Jobless Claims Have Best Pandemic Week Yet

This week’s new jobless claims decreased close to their pandemic lows, while the unadjusted and 4-week averages did make new pandemic lows, as did continuing claims.

On an unadjusted basis, new jobless claims fell by 122,453 to 713,824. Seasonally adjusted claims declined by 75,000 to 712,000, still 1,000 higher than their pandemic lows three weeks ago. The 4-week moving average also fell by 11,250 to 739,500. Here is the close up since the end of July (for comparison, remember that these numbers were in the range of 5 to 7 million at their worst in early April): 

Continuing claims historically lag initial claims typically by a few weeks to several months. On an unadjusted basis, they declined by 690,170 to 5,240,575. With seasonal adjustment they declined by 569,000 to 5,520,000, both new pandemic lows:

Seasonally adjusted new jobless claims have declined almost 90% from their March and April pandemic high, and continuing claims have declined over 75% from their April high:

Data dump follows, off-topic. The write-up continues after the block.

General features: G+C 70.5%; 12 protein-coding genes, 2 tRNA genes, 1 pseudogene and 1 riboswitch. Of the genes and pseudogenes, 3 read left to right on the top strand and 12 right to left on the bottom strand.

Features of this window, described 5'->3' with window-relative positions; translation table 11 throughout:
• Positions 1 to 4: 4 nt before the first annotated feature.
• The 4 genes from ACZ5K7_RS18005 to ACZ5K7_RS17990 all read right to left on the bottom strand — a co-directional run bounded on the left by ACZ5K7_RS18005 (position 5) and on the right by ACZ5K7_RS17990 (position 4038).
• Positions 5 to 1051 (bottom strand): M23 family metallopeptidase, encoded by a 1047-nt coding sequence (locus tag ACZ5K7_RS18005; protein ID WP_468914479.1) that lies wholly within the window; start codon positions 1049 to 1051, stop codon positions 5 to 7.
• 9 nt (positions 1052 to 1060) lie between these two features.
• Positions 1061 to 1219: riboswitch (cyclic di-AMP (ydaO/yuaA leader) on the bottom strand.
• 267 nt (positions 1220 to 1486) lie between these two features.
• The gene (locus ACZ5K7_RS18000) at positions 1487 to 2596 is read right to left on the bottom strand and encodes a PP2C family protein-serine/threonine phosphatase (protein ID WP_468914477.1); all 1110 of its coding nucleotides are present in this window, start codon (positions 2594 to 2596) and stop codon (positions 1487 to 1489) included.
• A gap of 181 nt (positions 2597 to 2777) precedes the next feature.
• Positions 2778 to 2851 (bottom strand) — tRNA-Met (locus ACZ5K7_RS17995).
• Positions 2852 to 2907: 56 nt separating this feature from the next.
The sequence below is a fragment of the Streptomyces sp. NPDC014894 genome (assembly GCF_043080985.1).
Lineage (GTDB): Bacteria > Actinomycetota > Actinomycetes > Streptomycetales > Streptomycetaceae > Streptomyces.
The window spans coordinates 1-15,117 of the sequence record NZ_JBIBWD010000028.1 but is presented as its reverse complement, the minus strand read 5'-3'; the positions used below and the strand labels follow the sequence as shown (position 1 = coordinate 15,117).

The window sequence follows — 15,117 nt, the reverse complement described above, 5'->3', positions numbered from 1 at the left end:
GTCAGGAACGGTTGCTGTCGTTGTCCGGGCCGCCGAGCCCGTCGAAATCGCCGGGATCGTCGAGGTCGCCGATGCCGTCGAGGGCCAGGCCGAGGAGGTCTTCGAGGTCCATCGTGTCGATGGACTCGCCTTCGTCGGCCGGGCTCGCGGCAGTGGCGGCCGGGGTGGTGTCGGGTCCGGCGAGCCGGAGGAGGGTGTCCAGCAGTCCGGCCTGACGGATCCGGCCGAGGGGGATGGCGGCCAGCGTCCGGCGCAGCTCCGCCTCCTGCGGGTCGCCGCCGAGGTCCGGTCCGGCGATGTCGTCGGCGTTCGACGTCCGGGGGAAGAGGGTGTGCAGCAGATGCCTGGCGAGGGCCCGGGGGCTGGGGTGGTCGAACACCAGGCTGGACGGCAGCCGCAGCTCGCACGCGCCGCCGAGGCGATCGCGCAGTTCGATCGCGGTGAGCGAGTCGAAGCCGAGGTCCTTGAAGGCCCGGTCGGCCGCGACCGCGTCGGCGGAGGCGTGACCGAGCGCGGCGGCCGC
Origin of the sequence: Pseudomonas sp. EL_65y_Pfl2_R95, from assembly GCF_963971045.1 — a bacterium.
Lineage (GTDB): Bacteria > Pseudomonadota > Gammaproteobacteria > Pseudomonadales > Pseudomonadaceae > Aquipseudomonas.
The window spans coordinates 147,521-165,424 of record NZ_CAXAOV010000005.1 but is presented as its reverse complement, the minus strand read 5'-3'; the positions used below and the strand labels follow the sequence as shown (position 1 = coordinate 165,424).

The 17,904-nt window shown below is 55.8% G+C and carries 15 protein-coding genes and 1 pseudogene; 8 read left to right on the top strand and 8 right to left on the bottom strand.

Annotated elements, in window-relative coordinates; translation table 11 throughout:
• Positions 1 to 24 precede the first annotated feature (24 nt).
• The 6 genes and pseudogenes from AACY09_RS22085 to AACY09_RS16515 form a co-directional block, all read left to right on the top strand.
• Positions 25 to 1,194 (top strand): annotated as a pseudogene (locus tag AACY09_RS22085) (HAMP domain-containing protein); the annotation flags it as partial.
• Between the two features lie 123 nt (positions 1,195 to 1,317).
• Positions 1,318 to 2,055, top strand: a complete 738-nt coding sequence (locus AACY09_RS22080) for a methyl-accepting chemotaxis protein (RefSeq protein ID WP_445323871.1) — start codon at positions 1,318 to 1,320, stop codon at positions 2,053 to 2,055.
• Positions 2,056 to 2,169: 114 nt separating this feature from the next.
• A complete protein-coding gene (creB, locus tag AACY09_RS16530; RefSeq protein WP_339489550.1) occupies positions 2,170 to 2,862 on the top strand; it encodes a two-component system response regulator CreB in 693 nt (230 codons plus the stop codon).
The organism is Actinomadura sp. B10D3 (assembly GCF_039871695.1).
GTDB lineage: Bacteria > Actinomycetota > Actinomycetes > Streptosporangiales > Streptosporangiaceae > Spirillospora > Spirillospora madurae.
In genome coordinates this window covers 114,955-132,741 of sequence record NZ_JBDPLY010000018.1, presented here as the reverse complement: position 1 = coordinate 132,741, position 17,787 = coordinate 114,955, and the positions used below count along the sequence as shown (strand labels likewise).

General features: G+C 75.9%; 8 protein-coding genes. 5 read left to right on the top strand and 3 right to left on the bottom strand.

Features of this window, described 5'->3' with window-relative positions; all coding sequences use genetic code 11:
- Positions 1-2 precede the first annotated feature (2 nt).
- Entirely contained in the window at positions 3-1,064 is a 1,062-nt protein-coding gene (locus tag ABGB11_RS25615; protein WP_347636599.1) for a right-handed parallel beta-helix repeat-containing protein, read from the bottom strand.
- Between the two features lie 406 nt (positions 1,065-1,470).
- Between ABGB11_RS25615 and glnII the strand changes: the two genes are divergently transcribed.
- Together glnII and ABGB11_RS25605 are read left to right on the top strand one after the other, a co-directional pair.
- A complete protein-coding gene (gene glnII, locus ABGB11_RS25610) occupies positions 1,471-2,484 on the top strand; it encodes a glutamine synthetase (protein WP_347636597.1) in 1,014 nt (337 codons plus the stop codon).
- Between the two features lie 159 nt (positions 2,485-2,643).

Initial claims remain about 50,000 higher than their worst levels of the Great Recession while continuing claims have actually dipped about 1 million less than their worst levels.

Last week I wrote that “It appears increasingly likely that two weeks ago will mark an interim low, due to the pandemic spiraling out of control again in most of the country.”  This week’s data shows that to be incorrect, as all measures made new pandemic lows, except for seasonally adjusted initial claims, which missed by 1,000.

Still, as the below graph of the YoY% change in initial claims shows, on a YoY basis, progress stopped in November:

We’re likely to get another positive number in tomorrow’s November jobs report, but my guess is it will be the weakest reading of the past 6 months. I still suspect the near term trajectory in new jobless claims is going to be poorer.

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